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The Inn at St. John

October 1, 2013 by Sara Majka


Years ago, I became fascinated with a hotel in Portland, Maine, though I’m not sure why. The Inn at St. John is a basic hotel near the bus station, not gritty enough to explain my fascination. I’ve never been in, but pictures on the website show velvet curtains and furniture that’s meant to look Victorian. Quotes promise that it’s "comfortable and a good value" and “CLEAN!” It offers three room tiers: pet-friendly rooms, economically priced rooms for extended visits, or romantic luxury accommodations for weekend getaways. If you want any of these things, it says, the hotel is exactly what you’re looking for.

There’s something touching in this accommodation. I like how the hotel wants to be everything for everyone, and can’t hide this. How eagerness and sincerity linger a millimeter beneath its reach for class, and lurking beneath that is what I imagine is the truth—it won’t be as shabby as I had hoped, and it will cost more than I thought to find this out. Maybe I like how it misses every sort of mark. But what I like best is that it rents rooms by the week, offering a home to people, however temporary.

For a while I thought I might stay there. I wanted to live in Portland for a week or two and write, and I talked about this frequently. I had a friend who lived in Portland who offered her spare bedroom, but I wanted a hotel. The Inn at St. John was the cheapest place I could find. My friend was working for a crisis hotline and said that many calls came from there. I imagined all the solitary rooms with all the telephones, stretching through the hotel, trying to reach someone. It made me want to stay there more, but I never did, because of the money, and inaction, and other things.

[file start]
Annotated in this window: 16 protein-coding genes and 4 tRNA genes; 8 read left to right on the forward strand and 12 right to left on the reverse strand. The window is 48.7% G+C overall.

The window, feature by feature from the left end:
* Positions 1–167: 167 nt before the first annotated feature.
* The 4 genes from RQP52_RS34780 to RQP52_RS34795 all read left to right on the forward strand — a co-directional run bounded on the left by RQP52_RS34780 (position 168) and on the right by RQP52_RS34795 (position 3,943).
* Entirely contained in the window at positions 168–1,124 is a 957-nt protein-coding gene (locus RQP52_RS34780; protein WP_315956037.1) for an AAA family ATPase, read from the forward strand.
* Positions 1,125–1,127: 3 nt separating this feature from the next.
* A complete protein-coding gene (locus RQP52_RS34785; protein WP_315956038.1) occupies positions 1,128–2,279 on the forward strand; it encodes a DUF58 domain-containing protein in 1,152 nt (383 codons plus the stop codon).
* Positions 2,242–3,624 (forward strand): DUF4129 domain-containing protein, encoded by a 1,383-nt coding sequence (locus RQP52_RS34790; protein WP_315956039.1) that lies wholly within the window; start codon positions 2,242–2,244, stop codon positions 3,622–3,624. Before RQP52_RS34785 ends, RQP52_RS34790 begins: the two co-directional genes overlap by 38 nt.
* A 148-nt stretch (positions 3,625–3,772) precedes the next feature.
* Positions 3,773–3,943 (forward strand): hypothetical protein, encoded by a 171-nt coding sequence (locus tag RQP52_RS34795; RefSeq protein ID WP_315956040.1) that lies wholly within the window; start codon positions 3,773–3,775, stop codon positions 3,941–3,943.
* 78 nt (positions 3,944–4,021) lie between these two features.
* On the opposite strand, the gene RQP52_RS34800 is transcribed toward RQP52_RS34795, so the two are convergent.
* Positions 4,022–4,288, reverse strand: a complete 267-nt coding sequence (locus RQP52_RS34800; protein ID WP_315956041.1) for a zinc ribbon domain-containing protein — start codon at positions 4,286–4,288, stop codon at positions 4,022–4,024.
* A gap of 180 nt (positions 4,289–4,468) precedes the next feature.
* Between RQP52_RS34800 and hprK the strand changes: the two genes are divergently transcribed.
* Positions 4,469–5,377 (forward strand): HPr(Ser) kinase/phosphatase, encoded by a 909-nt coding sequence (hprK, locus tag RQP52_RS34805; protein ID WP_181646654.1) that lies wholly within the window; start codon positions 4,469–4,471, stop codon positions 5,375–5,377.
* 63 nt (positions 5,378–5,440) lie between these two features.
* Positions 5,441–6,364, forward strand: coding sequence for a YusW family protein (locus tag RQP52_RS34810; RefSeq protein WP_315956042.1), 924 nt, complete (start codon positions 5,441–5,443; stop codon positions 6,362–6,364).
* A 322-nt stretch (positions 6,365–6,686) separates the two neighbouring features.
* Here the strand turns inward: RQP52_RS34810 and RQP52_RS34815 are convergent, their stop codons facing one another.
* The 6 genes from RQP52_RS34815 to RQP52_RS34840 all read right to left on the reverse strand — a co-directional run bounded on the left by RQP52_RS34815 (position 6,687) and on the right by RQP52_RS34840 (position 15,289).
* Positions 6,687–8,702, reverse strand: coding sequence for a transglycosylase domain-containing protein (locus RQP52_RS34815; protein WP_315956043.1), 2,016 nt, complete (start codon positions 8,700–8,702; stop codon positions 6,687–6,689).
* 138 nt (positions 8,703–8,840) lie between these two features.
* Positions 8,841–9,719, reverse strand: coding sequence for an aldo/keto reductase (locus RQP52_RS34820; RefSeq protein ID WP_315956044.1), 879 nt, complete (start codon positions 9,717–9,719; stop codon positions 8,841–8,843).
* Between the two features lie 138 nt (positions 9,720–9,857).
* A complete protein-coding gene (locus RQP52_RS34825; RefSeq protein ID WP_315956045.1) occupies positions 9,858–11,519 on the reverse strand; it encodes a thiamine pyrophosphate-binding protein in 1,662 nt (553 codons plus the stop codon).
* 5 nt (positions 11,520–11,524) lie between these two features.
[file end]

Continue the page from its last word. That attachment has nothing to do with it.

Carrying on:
I was married back then and living seventy-five miles north of Portland, inland, in an isolated college town. I had also become interested in antique nautical maps, and I had planned—if I’m remembering correctly—to spend time in a map library while staying at The Inn at St. John. Later I was talking to someone at a bar, trying to account for this period of my life, and said something like, “Something happened and for some reason I became very interested in maps.” He nodded at my shorthand, and I think he understood what I was trying to say.

I’ve still never been to The Inn at St. John, and considered going so I could describe it here: the woman who checked me in, the walk through the halls, the view out the window. I've noticed that sometimes original and unintelligible urges play themselves out later in distorted forms. Perhaps the building where I now live appealed to me because it was run-down and I was told, when looking at it, that it might have been a hotel once. It was the cheapest place I could find, and it’s a little sad—people yell in the halls, bare bulbs burn out—but there’s also an innocence to it, mostly people live there in ways you can't quite guess at.

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